Loads of Entertainment

I was born in Peddie Street in 1938. I went to St. Joseph's then on to St. John's in Park Place. I worked in Johnston's Stores in Allan Street. After that I had a job in Thomson Shepherd's in Taylor's Lane.

From there I went into the Royal Engineers for three years. I spent some time in Germany then a year on Christmas Island before being demobbed in Ripon.

After that came a series of jobs, NCR, Veedor Root etc, before finally settling in Browne & Tawse where I spent 30 years before finally retiring at 65 last year (2003).

As a laddie growing up in the war years it seems, looking back, that there was a multitude of things to do in terms of entertainment. The "tailor made" type consisted mainly of the cinemas of which there were many, for example the Palace Theatre, where one could see a host of variety acts. From time to time the circus would come to town. This was really exciting and always left you wanting more. Indeed one circus had an added attraction - a menagerie this was magic! As a nine year old boy I remember being open mouthed and goggle-eyed as I looked upon a real live tiger. Something which in my wildest dreams I never thought I'd see. A similar source of entertainment was the carnival which at that time came annually to Riverside or Gussie Parks. We seldom had money in those days but when we did we spent it and had to walk home.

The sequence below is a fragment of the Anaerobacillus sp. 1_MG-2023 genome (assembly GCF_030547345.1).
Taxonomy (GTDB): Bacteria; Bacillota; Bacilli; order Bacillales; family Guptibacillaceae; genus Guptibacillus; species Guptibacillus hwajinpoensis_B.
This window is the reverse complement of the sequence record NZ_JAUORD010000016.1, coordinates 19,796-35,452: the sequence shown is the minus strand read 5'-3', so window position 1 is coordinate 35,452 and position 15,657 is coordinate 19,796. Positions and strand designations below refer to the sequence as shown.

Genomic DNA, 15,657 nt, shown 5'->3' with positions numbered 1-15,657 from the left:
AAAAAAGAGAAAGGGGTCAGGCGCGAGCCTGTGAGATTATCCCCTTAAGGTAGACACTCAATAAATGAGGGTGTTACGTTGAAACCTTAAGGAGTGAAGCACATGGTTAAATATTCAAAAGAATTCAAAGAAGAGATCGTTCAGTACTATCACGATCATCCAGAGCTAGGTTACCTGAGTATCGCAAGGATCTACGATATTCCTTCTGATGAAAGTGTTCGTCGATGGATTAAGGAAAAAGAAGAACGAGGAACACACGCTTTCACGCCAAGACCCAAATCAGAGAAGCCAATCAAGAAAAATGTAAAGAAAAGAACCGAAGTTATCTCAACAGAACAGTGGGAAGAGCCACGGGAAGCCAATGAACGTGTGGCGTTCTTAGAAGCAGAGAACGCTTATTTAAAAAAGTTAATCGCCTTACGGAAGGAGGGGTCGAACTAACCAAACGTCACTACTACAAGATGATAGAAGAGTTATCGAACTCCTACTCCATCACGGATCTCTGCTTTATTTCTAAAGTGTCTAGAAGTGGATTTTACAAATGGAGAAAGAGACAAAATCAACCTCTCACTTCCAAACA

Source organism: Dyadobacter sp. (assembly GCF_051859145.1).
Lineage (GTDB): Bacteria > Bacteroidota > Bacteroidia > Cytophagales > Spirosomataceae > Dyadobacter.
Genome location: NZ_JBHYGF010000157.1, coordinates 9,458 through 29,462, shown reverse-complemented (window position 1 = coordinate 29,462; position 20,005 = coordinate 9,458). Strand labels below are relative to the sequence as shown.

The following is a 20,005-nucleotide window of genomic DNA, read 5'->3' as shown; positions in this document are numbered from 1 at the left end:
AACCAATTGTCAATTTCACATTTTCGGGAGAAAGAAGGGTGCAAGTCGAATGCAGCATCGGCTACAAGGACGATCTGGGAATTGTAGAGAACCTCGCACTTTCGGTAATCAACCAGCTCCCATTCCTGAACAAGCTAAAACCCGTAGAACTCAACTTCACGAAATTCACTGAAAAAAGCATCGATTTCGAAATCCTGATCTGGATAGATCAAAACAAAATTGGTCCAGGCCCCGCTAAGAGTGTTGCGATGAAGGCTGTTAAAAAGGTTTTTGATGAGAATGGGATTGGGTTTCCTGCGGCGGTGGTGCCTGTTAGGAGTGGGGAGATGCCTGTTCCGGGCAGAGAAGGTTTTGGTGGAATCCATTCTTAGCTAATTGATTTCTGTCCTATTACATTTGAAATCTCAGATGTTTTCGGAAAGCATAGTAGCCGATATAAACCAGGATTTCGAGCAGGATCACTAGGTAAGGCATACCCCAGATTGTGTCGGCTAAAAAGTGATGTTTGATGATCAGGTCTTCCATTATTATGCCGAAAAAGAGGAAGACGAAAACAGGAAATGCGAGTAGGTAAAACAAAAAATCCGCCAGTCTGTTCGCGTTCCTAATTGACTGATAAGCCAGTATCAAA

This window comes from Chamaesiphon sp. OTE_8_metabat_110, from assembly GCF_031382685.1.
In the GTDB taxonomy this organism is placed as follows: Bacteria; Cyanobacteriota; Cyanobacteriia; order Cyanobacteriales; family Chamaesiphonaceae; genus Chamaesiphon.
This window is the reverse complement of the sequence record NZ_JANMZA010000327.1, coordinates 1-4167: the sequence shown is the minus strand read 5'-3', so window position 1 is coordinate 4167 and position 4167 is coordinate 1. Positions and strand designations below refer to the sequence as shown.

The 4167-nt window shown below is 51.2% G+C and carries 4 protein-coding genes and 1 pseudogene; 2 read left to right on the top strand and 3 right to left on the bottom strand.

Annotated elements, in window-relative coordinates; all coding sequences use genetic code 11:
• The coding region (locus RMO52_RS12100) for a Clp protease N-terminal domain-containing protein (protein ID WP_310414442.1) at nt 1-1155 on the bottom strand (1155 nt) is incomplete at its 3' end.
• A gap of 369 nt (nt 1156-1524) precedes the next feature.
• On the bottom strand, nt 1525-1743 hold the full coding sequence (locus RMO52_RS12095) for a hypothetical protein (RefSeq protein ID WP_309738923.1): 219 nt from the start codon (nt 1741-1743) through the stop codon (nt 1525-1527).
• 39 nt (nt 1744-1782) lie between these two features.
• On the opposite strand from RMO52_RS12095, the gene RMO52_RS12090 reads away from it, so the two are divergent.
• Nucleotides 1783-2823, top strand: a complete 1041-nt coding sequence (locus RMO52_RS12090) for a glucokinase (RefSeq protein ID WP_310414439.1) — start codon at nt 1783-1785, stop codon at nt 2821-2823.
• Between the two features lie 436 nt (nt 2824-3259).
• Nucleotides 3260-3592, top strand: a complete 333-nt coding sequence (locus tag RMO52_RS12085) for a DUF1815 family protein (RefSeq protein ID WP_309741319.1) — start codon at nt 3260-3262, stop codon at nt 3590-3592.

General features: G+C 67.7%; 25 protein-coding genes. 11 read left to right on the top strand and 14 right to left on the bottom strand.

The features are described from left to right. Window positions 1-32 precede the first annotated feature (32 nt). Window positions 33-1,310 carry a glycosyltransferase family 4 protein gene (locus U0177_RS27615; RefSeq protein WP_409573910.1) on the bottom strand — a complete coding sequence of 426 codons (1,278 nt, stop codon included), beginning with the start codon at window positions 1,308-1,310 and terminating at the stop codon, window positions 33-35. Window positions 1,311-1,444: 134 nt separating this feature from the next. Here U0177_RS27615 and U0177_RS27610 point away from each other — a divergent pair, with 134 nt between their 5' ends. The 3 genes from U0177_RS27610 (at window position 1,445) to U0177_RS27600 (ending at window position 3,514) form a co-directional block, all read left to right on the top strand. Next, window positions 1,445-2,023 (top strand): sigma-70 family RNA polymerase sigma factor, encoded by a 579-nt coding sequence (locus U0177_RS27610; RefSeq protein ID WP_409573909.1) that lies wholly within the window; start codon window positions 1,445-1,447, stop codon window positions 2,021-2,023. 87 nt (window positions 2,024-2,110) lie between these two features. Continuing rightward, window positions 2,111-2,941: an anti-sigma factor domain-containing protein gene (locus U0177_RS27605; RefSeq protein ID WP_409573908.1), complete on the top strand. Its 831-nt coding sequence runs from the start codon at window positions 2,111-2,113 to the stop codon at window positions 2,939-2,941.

Of course most of the above mentioned was special, the bulk of our fun came in the DIY mould. What immediately comes to mind: football, cricket, rounders, one touch, three and in. These were the staple diet of ball games in the street. Sometimes we would play relefo, walk the plank or join the crew, hoppy Christy, kick the can, catty and batty or tig. A great favourite which you could play in the early dark was,"I Spy" in a lighted shop window. But above them all was the joy that could be obtained from playing on air-raid shelters. We jumped from one to another and back again. If crossing from a low shelter to a high one was impossible to jump we employed the use of the spanny. This meant landing on hands and forearms before pulling yourself up. Challenges would be sent out,"You should try this one" somebody would say. And so we did, not always successfully. Some of us still have the scars to prove it. Because there was an element of danger involved, grown-ups often knocked on their windows for us to get down. Ever respectful we were off like a shot then back again inside 10 minutes.

Just before closing, other pastimes come to mind: Marbles, and Cigarette Cards, whilst the girls played hopscotch, cappie (you could also put the ball in a stocking and hit it against the wall)- minimal expense maximum enjoyment - HAPPY DAYS!!

Terry is the husband of Helen.

Submitted by Terry